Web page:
in MATLAB.

## Experimentation

If you want to experiment with growth factors in MATLAB, you can use the function `gep`

from the Matrix Computation Toolbox. Examples:

>> rng(0); A = randn(1000); >> [L,U,P,Q,rho] = gep(A,'p'); rho % Partial pivoting. rho = 1.9437e+01 >> [L,U,P,Q,rho] = gep(A,'r'); rho % Rook pivoting. rho = 9.9493e+00 >> [L,U,P,Q,rho] = gep(A,'c'); rho % Complete pivoting. rho = 6.8363e+00 >> A = gallery('randsvd',1000,1e1,2); >> [L,U,P,Q,rho] = gep(A,'c'); rho % Complete pivoting. rho = 5.4720e+01

## References

This is a minimal set of references, which contain further useful references within.

- Alan Edelman, The complete pivoting conjecture for Gaussian elimination is false, The Mathematica Journal 2, 58–61, 1992.
- Leslie V. Foster, The growth factor and efficiency of Gaussian elimination with rook pivoting, J. Comput. Appl. Math. 86, 177–194, 1997
- Nicholas J. Higham and Desmond J. Higham, Large growth factors in Gaussian elimination with pivoting, SIAM J. Matrix Anal. Appl. 10 (2), 155–164, 1989.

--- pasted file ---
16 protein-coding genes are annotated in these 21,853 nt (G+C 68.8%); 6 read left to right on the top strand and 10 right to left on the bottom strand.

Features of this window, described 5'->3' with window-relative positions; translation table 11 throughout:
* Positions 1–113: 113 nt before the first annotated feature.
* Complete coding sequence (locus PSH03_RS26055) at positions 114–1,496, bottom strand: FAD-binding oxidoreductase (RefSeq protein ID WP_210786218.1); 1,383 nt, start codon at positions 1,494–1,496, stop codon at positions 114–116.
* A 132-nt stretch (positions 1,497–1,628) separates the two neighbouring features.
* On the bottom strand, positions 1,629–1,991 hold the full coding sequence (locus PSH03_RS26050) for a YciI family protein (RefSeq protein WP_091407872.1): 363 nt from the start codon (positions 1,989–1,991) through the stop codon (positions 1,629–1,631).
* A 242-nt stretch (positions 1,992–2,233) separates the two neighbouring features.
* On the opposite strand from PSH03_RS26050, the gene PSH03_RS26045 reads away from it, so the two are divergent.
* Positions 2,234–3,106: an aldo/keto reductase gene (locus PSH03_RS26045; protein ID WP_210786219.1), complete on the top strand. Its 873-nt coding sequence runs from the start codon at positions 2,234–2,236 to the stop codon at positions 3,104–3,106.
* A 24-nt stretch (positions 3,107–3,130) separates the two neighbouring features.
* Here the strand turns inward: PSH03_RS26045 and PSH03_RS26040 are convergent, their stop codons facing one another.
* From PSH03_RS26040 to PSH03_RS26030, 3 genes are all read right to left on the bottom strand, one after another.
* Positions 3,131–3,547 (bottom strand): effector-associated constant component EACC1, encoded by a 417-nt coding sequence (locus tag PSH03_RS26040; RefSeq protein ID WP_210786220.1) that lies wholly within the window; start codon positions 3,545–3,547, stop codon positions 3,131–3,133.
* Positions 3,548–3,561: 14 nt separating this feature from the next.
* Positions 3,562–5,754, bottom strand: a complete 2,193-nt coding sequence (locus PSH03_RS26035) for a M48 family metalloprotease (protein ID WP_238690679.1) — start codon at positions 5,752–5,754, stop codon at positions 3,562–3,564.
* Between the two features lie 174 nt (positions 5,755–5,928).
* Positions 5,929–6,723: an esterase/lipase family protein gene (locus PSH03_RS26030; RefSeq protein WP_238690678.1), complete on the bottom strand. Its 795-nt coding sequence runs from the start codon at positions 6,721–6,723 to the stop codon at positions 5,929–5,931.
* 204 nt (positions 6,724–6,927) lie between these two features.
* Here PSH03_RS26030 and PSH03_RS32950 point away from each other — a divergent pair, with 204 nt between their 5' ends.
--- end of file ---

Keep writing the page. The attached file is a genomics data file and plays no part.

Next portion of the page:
- Desmond J. Higham, Nicholas J. Higham, and Srikara Pranesh, Random Matrices Generating Large Growth in LU Factorization with Pivoting, MIMS EPrint 2020.13, The University of Manchester, UK, May 2020.
- Nicholas J. Higham, Accuracy and Stability of Numerical Algorithms, second edition, Society for Industrial and Applied Mathematics, Philadelphia, PA, USA, 2002. Sections 9.4, 10.4.
- Christos Kravvaritis and Marilena Mitrouli, The growth factor of a Hadamard matrix of order is , Numer. Linear Algebra Appl. 16, 715–743, 2009.
- J. H. Wilkinson, Error analysis of direct methods of matrix inversion, J. Assoc. Comput. Mach. 8, 281–330, 1961.

## Related Blog Posts

- Randsvd Matrices with Large Growth Factors (2020)
- What Is a Hadamard Matrix? (2020)
- What Is a Random Orthogonal Matrix? (2020)

This article is part of the “What Is” series, available from https://nhigham.com/category/what-is and in PDF form from the GitHub repository https://github.com/higham/what-is.